Crickets are insects with large back legs used for jumping, closely resemble grasshoppers and are related to Katydids. Crickets have long antennae that can sometimes be longer than their bodies. Most people think of crickets as black but various species come in different colors.
There are over 900 separate species of crickets the world over. Some of the more common ones are the field cricket, camel cricket, and house cricket. None of these crickets live more than a year, with some surviving for a considerably lesser span. The field cricket dies by winter each year while the house cricket can live for up to a year in a home where it is heated before succumbing to old age.
How can crickets survive from generation to generation if the adults die during the cold weather? The answer is that they lay their eggs in places where they can survive the winter. Field crickets lay their eggs in the soil for instance. The eggs hatch the next year, but not until late spring or early summer. The nymphs will gradually turn to adults, taking as long as 90 days. The adult crickets mate and deposit their eggs in the ground before the cold takes their life.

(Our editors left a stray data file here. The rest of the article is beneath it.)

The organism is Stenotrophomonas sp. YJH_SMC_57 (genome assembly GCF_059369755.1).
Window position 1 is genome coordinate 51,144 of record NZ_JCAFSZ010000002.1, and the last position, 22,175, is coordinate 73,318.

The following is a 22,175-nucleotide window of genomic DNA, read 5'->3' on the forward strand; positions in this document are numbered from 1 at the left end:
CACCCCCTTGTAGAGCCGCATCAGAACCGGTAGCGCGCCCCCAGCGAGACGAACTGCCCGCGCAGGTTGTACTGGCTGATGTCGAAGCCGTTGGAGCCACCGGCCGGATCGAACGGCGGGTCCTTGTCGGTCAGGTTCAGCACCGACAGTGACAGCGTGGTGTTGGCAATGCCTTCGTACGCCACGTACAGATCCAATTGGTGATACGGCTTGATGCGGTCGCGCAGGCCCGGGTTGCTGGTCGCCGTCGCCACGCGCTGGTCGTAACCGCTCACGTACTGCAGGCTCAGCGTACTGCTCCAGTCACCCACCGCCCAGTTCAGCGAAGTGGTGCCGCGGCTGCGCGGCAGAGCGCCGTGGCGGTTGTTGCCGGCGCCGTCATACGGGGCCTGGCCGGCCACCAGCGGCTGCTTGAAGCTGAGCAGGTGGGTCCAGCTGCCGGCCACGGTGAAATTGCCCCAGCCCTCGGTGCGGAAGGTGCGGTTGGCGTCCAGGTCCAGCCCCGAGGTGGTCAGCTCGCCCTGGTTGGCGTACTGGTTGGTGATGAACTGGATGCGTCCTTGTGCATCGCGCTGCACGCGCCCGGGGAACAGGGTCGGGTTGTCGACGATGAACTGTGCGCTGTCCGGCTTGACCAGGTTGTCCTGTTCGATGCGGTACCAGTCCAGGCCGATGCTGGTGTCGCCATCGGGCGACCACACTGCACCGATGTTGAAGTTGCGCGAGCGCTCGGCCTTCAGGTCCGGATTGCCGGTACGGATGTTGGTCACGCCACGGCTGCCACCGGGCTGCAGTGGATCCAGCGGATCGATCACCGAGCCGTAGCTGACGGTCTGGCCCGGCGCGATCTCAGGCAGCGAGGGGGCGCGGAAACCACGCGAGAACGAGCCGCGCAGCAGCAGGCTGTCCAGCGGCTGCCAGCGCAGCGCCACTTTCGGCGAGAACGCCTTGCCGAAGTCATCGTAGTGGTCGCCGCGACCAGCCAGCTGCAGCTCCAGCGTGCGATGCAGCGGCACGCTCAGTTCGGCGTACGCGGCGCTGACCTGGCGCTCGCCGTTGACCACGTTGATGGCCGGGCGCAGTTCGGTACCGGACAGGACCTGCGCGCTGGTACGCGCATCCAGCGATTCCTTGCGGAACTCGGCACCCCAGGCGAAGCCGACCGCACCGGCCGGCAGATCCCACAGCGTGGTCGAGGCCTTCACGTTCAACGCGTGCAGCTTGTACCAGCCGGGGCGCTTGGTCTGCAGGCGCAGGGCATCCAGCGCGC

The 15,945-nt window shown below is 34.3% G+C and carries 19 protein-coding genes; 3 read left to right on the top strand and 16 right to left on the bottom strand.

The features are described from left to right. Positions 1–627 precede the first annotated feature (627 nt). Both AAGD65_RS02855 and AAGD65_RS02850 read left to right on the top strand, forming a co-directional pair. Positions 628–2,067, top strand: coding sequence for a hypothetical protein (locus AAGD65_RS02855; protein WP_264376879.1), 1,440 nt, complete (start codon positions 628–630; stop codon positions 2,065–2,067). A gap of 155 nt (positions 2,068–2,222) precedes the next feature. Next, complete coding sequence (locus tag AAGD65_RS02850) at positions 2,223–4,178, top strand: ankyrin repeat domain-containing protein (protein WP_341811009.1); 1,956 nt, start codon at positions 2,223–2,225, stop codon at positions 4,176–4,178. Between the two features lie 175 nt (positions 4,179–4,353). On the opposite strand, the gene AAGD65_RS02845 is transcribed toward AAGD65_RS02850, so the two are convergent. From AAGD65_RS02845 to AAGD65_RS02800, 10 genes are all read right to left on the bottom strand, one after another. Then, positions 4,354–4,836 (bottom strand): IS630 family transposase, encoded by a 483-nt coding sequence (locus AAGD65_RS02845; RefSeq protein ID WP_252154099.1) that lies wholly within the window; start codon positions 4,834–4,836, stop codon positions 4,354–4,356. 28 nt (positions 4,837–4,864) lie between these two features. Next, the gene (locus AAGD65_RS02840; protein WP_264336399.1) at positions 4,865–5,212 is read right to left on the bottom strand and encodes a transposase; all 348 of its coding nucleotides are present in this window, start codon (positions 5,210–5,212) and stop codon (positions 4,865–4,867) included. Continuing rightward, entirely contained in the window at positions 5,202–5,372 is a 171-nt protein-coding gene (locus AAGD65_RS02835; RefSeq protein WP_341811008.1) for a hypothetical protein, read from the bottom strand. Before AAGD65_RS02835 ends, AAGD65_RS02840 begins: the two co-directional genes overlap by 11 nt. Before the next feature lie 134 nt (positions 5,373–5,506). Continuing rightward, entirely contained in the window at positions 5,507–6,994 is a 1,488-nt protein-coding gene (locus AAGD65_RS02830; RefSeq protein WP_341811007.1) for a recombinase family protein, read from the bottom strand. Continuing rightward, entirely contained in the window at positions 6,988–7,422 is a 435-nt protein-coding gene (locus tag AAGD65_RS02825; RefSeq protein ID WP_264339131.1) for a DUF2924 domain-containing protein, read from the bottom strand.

One species of cricket that the cold or rapid old age doesn't kill is the mole cricket. These crickets spend the winter deep down in the soil. Indeed, they spend most of their lives under the ground. The young nymphs turn into adults in the springtime as mating season approaches. But the adults do finally die, right after they have mated and the females have laid their eggs. After all is said and done, a mole cricket can live for as long as two years from egg to adult.
In many cultures a cricket is considered good luck. They are even kept as pets but they still die of old age within a year. Crickets make their chirping noises by rubbing their wings together and not their back legs. Only the male cricket can make a chirping sound in this way. They do this to repel other males or to attract females during the mating season.
Some species of crickets will make their way into your home, usually to escape the cold weather. This can be a problem when they start chirping, as they are easily loud enough to keep someone up at night. Crickets in the house will eat fabrics, food, and paper. One or two crickets in the house is no big deal but if they get up there in numbers they can do some damage.
About the Author
John Lindell has written articles for "The Greyhound Review" and various other online publications. A Connecticut native, his work specializes in sports, fishing and nature. Lindell worked in greyhound racing for 25 years.